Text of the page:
Is asexuality (no sexual attraction to anyone) a valid orientation, or is it more likely that there’s a medical reason behind it? How should I ask my doctor about it?

Asexuality is all about not feeling sexually attracted to other people. It’s completely valid, and there are many perfectly healthy people who identify as asexual. Some people think of it as a sexual orientation, others think of it as more of a general sexual identity. If you think you may be asexual, you get to decide what it means to you. Check out the Asexuality Visibility and Education Network to learn more about asexuality.

Not feeling attracted to other people is different than not being able to experience sexual arousal. Some asexual people experience arousal, but just don’t feel it in relation to other people. In some people (whether or not they’re asexual), health issues can make sexual arousal difficult.  So lack of attraction and lack of arousal are two different things that can sometimes happen in the same person, but definitely don’t have to. If you’re worried about your ability to become sexually aroused, telling your doctor what’s going on could help.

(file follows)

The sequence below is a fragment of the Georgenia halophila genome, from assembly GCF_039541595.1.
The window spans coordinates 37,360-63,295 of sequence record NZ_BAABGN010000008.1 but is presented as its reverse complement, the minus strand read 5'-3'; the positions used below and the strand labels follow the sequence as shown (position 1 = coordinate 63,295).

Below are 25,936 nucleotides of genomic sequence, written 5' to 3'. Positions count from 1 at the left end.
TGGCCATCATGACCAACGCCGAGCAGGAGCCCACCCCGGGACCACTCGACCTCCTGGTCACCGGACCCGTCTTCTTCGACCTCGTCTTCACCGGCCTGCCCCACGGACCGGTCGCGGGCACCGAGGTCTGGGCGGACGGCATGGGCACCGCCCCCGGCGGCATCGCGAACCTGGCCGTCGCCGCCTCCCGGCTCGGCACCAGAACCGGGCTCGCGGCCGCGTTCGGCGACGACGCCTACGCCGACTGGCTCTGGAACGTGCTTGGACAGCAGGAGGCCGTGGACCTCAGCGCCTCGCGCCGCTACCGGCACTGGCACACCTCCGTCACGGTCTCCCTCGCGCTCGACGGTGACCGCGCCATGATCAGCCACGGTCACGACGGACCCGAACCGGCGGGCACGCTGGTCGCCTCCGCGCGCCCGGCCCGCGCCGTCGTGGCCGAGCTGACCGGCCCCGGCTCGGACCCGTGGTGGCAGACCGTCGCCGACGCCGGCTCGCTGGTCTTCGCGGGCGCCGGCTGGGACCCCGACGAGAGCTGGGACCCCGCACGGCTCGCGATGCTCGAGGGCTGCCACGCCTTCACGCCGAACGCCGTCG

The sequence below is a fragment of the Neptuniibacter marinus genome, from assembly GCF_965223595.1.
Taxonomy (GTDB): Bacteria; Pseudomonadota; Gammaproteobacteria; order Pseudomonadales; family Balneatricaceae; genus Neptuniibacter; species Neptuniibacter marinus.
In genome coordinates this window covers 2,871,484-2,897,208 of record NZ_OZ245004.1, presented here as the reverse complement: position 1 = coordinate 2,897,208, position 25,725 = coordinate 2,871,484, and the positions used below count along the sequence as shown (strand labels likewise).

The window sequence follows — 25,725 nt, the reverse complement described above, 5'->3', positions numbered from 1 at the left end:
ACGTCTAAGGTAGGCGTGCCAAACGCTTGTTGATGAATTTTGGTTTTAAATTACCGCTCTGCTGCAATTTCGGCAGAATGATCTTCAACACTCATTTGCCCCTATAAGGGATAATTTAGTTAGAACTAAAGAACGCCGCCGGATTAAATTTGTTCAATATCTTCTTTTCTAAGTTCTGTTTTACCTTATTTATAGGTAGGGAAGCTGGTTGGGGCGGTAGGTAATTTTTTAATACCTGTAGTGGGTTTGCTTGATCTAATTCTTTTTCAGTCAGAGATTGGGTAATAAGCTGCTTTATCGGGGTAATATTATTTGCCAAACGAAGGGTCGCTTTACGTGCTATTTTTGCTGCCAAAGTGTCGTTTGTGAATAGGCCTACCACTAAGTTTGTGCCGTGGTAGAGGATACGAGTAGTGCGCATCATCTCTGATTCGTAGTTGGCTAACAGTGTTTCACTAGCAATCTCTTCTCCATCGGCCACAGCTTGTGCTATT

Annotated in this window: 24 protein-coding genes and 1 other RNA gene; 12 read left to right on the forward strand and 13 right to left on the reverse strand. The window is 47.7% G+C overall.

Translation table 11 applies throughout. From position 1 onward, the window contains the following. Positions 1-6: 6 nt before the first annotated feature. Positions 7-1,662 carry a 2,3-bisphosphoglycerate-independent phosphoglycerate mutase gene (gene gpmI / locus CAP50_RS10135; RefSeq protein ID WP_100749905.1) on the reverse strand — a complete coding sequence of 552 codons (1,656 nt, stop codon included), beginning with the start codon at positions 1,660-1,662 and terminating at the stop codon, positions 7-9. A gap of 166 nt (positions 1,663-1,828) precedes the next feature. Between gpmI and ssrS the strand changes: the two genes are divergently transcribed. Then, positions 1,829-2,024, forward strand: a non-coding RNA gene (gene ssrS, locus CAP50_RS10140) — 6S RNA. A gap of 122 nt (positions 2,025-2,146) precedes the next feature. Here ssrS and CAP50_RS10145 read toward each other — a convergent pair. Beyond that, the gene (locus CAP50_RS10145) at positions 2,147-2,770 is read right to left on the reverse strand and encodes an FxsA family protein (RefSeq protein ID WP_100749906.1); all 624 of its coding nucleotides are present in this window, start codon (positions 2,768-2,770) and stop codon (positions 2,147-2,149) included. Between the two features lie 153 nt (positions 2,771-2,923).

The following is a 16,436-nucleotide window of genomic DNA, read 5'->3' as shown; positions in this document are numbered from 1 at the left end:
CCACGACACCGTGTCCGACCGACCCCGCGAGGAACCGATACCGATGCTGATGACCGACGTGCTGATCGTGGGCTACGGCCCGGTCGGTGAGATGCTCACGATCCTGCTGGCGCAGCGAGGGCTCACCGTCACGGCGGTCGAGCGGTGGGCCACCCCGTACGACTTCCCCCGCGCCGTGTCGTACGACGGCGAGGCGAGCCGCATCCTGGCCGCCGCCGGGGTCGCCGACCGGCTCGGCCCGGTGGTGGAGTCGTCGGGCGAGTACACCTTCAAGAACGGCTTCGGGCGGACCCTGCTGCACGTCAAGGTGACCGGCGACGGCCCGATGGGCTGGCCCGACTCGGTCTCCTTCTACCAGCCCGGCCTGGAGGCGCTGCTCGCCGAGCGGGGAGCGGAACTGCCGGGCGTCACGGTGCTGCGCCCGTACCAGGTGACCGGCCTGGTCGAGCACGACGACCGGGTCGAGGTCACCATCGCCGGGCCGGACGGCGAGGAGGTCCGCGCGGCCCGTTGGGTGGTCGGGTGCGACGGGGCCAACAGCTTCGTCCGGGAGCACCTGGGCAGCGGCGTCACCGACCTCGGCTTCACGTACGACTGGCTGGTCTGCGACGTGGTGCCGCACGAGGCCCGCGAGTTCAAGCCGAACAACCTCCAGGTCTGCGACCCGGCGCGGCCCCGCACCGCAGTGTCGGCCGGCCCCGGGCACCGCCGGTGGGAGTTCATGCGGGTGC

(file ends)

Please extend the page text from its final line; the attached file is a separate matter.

Just as it can sometimes take people many years to understand whether they are gay, straight, or bi, it can take some self-exploration and time to know if you’re asexual or not – and that’s totally okay. You may find speaking with a counselor helps you get to know what you’re feeling and figure things out.

-Emily at Planned Parenthood